Pat was sick. She was in bed, bleary-eyed and feverish, close to tears due to a general feeling of crappiness and helplessness. “I can’t go out today,” she said on our third day in the island. “I’m just going to stay in the hostel.” She did just that, while Monica and I ventured out into the unforgiving heat in a coastal town at the north end of Palawan.
She was sick in the most beautiful island in the Philippines (as people had proudly claimed) and there wasn’t anything we could do about it. We felt guilty leaving her for that day, but we had some work to do, and our friend would just get sicker if we forced her to tag along. In calm, motherly tones, we advised her to drink fluids, relax, pace herself. But if there was anyone among the three of us who knew more about health and the limits of the human body, it was Pat – the hapless soon-to-be doctor on a vacation gone awry.
But I’m getting ahead of myself. Let’s go back to the beginning.
There are things you expect from much-talked-about-places like El Nido – spectacular sunsets, crystal clear waters, towering lime stone cliffs, endless blue skies. You picture them in your head even before flying out of the traffic-ridden, God forsaken city. Already you can feel the wind whipping at your hair, the sunlight hitting the tips of gently lapping waves, and the heat pulsating from the sand of beaches as you head down from the airplane and survey your surroundings.
I was not immune to such thoughts, to lazy daydreams about lying down on one of the white-sand beaches. When two of my best friends from high school and I picked El Nido as our summer destination, we were excited; both of them had already been to the island before, yet they swore that we would all have one hell of a time. It will be just like old times! Another trip for the books! Bros forever! (We’ve called each other bros since college, for some reason; usually there were four of us, but Danica was unavailable at the time as she had a scheduled trip to the U.K.).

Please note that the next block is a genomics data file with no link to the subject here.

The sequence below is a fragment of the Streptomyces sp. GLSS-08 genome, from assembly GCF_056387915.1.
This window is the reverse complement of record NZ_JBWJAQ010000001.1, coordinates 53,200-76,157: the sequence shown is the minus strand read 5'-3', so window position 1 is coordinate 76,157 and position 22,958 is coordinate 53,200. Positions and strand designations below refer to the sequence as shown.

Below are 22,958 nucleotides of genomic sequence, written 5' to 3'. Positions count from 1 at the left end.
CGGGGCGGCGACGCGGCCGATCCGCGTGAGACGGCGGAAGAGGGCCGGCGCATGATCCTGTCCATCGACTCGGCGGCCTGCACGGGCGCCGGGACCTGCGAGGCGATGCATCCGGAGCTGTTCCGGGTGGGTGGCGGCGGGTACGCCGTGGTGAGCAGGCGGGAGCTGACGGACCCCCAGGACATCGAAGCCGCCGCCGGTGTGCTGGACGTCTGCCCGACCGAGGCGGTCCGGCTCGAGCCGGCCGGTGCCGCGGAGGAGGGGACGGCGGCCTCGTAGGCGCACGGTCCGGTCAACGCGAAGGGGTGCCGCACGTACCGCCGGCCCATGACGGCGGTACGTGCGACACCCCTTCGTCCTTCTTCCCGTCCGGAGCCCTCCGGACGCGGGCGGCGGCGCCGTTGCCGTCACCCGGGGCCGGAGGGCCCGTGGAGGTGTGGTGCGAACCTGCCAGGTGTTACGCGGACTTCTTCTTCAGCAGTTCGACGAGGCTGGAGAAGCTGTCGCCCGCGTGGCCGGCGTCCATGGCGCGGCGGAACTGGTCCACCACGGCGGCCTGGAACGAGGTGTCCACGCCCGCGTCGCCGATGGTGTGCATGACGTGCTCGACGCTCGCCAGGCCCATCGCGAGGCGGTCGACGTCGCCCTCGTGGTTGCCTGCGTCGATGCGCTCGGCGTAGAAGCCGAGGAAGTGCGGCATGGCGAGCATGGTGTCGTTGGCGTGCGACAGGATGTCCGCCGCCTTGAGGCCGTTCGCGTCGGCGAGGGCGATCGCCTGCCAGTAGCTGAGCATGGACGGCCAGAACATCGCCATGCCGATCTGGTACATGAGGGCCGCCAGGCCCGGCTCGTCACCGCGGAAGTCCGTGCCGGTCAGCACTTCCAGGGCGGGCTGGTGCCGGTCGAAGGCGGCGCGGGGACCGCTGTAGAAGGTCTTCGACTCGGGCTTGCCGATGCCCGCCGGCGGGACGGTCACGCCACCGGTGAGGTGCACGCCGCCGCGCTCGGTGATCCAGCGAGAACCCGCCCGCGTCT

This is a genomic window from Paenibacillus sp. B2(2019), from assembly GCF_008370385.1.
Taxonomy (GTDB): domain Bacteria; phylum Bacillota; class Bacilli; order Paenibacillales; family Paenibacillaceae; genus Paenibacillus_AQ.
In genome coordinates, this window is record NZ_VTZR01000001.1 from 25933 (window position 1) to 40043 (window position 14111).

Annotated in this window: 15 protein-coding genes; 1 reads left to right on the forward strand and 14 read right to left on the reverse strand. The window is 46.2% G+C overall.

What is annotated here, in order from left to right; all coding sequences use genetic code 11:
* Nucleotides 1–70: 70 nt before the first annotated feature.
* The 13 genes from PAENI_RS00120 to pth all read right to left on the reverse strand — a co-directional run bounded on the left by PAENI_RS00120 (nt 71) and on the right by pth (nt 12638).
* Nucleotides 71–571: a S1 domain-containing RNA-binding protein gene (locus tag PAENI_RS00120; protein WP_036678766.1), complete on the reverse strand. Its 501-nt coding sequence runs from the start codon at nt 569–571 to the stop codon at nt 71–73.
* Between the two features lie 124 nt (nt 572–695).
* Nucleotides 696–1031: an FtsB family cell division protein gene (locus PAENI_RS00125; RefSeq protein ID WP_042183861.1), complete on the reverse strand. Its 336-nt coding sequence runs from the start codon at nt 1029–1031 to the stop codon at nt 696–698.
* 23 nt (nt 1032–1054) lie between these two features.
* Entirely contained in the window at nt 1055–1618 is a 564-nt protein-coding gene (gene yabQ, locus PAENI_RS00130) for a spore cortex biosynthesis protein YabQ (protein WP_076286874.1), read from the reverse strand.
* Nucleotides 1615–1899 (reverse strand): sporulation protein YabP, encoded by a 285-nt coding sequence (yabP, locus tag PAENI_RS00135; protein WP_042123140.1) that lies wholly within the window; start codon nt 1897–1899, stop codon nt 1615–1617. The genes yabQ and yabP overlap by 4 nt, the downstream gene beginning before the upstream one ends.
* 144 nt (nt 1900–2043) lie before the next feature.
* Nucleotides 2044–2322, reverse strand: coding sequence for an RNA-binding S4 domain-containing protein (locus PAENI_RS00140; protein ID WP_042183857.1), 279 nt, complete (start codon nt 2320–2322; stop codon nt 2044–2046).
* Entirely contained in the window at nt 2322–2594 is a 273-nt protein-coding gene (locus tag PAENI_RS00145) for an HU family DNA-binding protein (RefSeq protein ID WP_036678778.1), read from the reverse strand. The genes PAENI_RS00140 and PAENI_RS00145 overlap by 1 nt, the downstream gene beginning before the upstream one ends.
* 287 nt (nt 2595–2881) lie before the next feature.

The three of us had been planning a trip for the end of May to celebrate Pat’s graduation from medical school. It was also a last-hurrah kind of thing as she was getting ready for a grueling year of hospital internships. She was not my first close friend to do this; my long-time best friend, Missy, also went through the bittersweet experience, transitioning from being a med student (aka life under fluorescent lights, within the confines of sanitized walls) to becoming a full-fledged – but until the boards, unlicensed – doctor. We knew what this meant for Pat, and so we booked the flights to fall within that small window of free time that she had from grad until internship. Never mind that we had to buy at regular rates – we were going to El Nido.
What did I know about El Nido? Not much, admittedly. I had been to Coron and Puerto Princesa before, but not the world-renowned town much adored by tourists. Which often came as a shock to people. Family and friends told me that it was the most beautiful of the three destinations in Palawan. They told me it was paradise. Heaven on earth. A true Philippine gem. I absolutely had to go there, was what they practically yelled at me.
And so I did – we did, my best girlfriends and I, my heart brimming with excitement. I had often been advised against expecting too much; disappointment was sure to follow if you set your standards too high. But I was incautiously hopeful, and if somehow the sights or activities turned out to be lackluster, there was always the great company to fall back on. Mon and Pat could turn any boring situation into a hilarious experience. All funny encounters were then collated and told through over-the-top reenactments again and again. Once, after a trip to La Union and Baguio (our very first adventure together), we met up at a restaurant to write down on a sheet of yellow pad each and every moment that had us laughing our heads off – me getting a full-body sunburn for the first time, Mon and Dans colliding while on their respective surfboards, the four of us getting intensely competitive over a game of Taboo, and the list went on. One of us still held onto that piece of paper for safe-keeping.
In terms of sights, El Nido did not disappoint. It was all there – the trike-stopping sunset painted in vivid pastels (caught from the middle of a highway), the hypnotic waters changing into every shade of blue, the magnificent limestone walls, and beach after beach of Palawan’s best sandy shores. El Nido was picture-perfect, exactly as was advertised, even better in person than in photos.